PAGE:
The general ocean circulation, of crucial importance to the global climate, involves fluid motion on scales ranging from turbulence, internal waves, eddies and fronts, planetary Rossby waves and basin-scale gyre recirculation. Equilibrium is maintained between continuous large-scale forcing and energy dissipation. Understanding the physics of various dissipation mechanisms is important for improving the dynamical description of large-scale circulation. Large-scale ocean models do not accurately model turbulent convection, breaking waves, and turbulence, providing motivation to develop a better understanding of these mechanisms. In this presentation, the primary focus will be on understanding the role of turbulence and convection in ocean circulation.


Dr Bishakhdatta Gayen

Research Area

Australian National University


Mon, 27/08/2018 - 4:00pm


RC-3085, The Red Centre, UNSW

In order to examine the effect of convection in ocean circulation, a model has been developed of circulation with flow driven by surface buoyancy in a closed basin using Direct Numerical Simulations. The circulation cell involves a horizontal boundary flow, turbulent plume motion and week interior return flow. Under planetary rotation, even in the absence of wind stress, the flow becomes three-dimensional with small-scale deep convection and broad basin-scale gyres. For the first time, DNS is used to model this circulation and quantify the heat transfer and flow energetics, demonstrating several dynamical regimes. The role of turbulent convection in melting of basal ice shelves and circulation around the Antarctic basin will also be discussed.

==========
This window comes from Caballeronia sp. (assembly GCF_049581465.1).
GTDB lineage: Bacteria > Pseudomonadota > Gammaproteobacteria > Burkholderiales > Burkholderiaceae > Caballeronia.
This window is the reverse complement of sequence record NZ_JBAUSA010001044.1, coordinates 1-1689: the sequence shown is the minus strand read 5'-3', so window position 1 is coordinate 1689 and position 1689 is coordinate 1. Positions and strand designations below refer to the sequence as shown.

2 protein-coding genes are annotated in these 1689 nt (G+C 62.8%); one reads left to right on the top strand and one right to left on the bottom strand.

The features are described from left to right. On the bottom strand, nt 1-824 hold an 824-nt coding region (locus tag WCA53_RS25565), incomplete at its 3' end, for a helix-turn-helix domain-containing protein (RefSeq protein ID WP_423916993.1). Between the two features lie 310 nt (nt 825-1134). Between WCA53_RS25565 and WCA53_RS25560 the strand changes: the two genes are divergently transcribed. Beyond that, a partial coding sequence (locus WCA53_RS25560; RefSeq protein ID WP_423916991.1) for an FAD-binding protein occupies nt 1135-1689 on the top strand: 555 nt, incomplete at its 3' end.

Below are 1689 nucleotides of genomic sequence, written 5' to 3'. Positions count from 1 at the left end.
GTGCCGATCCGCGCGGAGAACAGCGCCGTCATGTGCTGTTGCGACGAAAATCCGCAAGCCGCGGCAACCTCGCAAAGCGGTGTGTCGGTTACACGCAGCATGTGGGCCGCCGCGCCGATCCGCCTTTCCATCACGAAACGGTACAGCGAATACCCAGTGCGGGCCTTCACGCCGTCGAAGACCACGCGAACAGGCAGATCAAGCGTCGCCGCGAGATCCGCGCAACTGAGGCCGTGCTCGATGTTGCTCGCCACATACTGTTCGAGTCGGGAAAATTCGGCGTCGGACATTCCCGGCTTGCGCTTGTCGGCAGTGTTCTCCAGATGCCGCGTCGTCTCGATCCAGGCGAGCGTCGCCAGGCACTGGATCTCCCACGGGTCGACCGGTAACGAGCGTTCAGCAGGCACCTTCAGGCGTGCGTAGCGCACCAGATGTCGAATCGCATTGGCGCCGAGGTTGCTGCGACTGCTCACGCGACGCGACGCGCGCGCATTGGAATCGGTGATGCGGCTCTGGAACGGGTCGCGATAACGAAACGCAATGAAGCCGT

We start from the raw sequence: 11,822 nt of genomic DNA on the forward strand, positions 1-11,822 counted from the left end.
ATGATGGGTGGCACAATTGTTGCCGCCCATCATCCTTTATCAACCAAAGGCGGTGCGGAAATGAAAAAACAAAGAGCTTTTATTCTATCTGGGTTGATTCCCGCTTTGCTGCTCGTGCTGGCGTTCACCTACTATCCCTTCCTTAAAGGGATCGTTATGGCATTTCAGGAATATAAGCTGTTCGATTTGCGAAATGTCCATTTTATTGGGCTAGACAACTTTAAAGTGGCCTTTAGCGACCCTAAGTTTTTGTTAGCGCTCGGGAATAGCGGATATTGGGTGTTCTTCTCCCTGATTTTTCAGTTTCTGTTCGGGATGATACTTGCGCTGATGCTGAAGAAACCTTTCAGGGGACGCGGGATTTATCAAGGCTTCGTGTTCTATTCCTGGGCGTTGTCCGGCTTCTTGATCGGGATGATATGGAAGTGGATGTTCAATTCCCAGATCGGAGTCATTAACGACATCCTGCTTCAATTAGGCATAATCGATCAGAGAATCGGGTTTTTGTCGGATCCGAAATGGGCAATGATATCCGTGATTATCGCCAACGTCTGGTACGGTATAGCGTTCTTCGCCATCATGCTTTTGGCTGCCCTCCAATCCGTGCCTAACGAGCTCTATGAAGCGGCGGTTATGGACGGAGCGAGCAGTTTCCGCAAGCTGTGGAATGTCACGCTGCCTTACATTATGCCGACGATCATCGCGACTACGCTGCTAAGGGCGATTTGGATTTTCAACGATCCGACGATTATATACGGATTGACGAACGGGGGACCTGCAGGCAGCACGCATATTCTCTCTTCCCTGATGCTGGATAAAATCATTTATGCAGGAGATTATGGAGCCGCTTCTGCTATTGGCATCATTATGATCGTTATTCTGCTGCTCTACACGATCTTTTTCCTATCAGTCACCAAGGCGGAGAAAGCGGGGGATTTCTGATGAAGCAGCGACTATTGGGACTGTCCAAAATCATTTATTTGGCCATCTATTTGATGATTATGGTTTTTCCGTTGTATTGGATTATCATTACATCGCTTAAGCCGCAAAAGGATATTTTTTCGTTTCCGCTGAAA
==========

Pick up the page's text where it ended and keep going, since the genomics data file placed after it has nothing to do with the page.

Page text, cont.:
Dr Bishakhdatta Gayen is a Research Fellow at the Research School of Earth Sciences at Australian National University.  His current research interests are nonlinear internal waves in the ocean, turbulent convection, modeling of Antarctic ice melting and Southern ocean dynamics. Bishak was awarded an ARC DECRA fellowship in 2013, and received the RJL Hawke post-doctoral fellowship from the Australian Antarctic Science Program to study subsurface melting of ice shelves around Antarctic with implications for future global sea level rise.